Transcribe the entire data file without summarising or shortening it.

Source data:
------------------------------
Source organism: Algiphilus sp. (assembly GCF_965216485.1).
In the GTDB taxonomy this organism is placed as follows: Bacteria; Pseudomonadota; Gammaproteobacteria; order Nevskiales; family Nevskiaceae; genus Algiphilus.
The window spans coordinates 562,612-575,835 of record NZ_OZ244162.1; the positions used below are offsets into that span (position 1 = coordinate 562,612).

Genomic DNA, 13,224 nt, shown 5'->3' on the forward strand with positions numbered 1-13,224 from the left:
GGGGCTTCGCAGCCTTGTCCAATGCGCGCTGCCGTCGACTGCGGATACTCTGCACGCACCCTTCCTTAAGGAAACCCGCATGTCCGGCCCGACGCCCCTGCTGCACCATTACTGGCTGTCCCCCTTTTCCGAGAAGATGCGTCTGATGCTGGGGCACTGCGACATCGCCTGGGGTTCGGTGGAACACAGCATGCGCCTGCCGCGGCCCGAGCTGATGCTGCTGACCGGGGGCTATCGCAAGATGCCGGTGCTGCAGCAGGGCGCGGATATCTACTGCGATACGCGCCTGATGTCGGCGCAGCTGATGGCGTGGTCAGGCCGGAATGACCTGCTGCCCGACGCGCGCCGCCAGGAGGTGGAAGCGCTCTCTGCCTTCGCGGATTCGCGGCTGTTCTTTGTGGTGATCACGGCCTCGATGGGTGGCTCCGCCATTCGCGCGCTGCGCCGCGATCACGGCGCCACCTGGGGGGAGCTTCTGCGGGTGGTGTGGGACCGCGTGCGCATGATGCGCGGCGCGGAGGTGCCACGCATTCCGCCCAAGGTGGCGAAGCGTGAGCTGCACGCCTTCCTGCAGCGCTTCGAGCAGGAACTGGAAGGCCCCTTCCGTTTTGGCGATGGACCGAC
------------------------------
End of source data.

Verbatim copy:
Source organism: Algiphilus sp. (assembly GCF_965216485.1).
In the GTDB taxonomy this organism is placed as follows: Bacteria; Pseudomonadota; Gammaproteobacteria; order Nevskiales; family Nevskiaceae; genus Algiphilus.
The window spans coordinates 562,612-575,835 of record NZ_OZ244162.1; the positions used below are offsets into that span (position 1 = coordinate 562,612).

Genomic DNA, 13,224 nt, shown 5'->3' on the forward strand with positions numbered 1-13,224 from the left:
GGGGCTTCGCAGCCTTGTCCAATGCGCGCTGCCGTCGACTGCGGATACTCTGCACGCACCCTTCCTTAAGGAAACCCGCATGTCCGGCCCGACGCCCCTGCTGCACCATTACTGGCTGTCCCCCTTTTCCGAGAAGATGCGTCTGATGCTGGGGCACTGCGACATCGCCTGGGGTTCGGTGGAACACAGCATGCGCCTGCCGCGGCCCGAGCTGATGCTGCTGACCGGGGGCTATCGCAAGATGCCGGTGCTGCAGCAGGGCGCGGATATCTACTGCGATACGCGCCTGATGTCGGCGCAGCTGATGGCGTGGTCAGGCCGGAATGACCTGCTGCCCGACGCGCGCCGCCAGGAGGTGGAAGCGCTCTCTGCCTTCGCGGATTCGCGGCTGTTCTTTGTGGTGATCACGGCCTCGATGGGTGGCTCCGCCATTCGCGCGCTGCGCCGCGATCACGGCGCCACCTGGGGGGAGCTTCTGCGGGTGGTGTGGGACCGCGTGCGCATGATGCGCGGCGCGGAGGTGCCACGCATTCCGCCCAAGGTGGCGAAGCGTGAGCTGCACGCCTTCCTGCAGCGCTTCGAGCAGGAACTGGAAGGCCCCTTCCGTTTTGGCGATGGACCGAC